My question is what does the word 'factor' mean in words like transcription-factor or nerve growth-factor? What is similar between these different compounds such that they deserve the word 'factor' in their name?

Edit: My confusion comes perhaps from the use of the word 'factor' in statistics, where it refers to a variable that can take on discrete values (e.g., the factor Gender takes on values 'male' and 'female'). Here a different meaning of the word seems to be used.

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    $\begingroup$ I'm voting to close this question as off-topic because it is poorly researched. google.se/… $\endgroup$ – rg255 Jul 10 '15 at 11:30
  • $\begingroup$ @rg255 - I think it is fine - your (Swedish :-) google result links to transcription factor. This question doesn't ask what a TF does, it asks for the broader interpretation of 'factor'. $\endgroup$ – AliceD Jul 10 '15 at 11:46
  • $\begingroup$ I'd still suggests its poorly researched (google.se/…) if the OP has done research and asked about what thye specifically don't grasp it would be on topic $\endgroup$ – rg255 Jul 10 '15 at 11:52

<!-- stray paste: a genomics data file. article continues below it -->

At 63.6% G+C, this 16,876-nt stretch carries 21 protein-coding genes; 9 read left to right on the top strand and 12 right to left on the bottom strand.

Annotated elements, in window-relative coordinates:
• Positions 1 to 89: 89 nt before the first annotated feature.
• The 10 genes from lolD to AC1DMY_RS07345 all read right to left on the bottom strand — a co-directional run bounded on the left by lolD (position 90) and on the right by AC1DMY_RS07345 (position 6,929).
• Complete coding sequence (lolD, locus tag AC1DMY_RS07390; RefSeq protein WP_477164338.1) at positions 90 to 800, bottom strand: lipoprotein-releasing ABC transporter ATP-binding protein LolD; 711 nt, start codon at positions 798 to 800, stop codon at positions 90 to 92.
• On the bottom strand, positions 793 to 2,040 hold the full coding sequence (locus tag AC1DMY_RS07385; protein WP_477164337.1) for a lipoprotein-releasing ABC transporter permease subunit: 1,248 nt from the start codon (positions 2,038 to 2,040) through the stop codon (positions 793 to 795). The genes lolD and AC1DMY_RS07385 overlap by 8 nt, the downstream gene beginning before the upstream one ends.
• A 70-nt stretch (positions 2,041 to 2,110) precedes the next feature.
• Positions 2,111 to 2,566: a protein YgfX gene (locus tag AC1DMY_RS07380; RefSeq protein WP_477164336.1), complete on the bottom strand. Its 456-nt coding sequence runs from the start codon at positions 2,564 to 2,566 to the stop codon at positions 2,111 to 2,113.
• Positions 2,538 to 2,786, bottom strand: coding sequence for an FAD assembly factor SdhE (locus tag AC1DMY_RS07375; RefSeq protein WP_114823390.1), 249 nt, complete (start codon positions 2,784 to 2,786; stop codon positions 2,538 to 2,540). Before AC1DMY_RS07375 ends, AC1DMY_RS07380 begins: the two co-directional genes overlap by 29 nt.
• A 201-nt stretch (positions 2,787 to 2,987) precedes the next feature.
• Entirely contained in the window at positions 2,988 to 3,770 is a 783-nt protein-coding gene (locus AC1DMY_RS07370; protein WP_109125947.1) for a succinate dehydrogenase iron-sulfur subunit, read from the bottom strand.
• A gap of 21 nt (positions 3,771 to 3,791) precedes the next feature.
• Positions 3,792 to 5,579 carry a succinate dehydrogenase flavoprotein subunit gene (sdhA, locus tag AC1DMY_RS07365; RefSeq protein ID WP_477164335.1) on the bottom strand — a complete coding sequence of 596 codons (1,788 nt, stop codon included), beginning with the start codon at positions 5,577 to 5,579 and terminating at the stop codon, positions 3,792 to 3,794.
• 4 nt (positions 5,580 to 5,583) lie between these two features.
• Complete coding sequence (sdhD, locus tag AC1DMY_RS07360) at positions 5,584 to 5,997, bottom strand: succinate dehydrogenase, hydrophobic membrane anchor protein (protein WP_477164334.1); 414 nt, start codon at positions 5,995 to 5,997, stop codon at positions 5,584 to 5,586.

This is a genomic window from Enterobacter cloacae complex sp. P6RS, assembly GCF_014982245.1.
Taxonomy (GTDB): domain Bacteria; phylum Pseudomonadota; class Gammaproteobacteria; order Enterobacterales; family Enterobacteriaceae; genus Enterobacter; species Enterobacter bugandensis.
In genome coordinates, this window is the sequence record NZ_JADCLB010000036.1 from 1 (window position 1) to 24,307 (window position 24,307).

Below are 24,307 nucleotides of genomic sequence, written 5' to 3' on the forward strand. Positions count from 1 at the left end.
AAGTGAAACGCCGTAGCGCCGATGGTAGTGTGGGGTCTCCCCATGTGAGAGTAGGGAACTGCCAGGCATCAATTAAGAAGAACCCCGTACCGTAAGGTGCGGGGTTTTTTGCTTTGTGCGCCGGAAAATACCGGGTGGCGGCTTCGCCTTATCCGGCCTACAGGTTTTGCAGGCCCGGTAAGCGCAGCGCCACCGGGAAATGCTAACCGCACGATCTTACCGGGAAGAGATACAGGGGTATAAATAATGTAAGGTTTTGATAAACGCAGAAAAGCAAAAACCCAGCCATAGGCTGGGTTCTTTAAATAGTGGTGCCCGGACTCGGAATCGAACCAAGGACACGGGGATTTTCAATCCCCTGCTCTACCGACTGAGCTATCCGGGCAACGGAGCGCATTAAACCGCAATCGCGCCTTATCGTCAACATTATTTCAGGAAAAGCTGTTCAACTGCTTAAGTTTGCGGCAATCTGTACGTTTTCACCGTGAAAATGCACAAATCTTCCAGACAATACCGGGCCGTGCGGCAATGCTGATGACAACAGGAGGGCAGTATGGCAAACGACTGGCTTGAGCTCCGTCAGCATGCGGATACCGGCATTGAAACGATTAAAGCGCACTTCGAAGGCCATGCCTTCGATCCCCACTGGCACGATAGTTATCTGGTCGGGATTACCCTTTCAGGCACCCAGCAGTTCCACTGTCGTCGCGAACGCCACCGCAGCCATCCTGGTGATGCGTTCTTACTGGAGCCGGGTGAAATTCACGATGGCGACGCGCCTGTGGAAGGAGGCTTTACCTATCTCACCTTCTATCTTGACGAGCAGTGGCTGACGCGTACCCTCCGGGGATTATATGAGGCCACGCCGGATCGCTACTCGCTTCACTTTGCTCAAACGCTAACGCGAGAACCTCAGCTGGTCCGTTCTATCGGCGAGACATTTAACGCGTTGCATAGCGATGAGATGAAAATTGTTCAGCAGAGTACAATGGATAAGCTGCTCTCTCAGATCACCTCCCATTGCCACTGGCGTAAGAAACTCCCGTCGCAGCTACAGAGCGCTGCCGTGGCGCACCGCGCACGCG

• $\begingroup$ @rg255 - you may be right. I'd say it's borderline. The voting system will tell :) $\endgroup$ – AliceD Jul 10 '15 at 12:04
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    $\begingroup$ @AliceD do you think it is OK to create a question for every entry from a dictionary? $\endgroup$ – aaaaa says reinstate Monica Jul 10 '15 at 14:34

There are many meanings of "factor" in Biology. In the context where you place it, namely bio-active substances, such as hormones and enzymes I would go for the definition given by the Medical Dictionary:

factor [fak´ter] : an agent or element that contributes to the production of a result.

Within this definition, a transcription factor contributes to the transcription of DNA into mRNA, and nerve growth factor contributes to the growth and survival of neurons.


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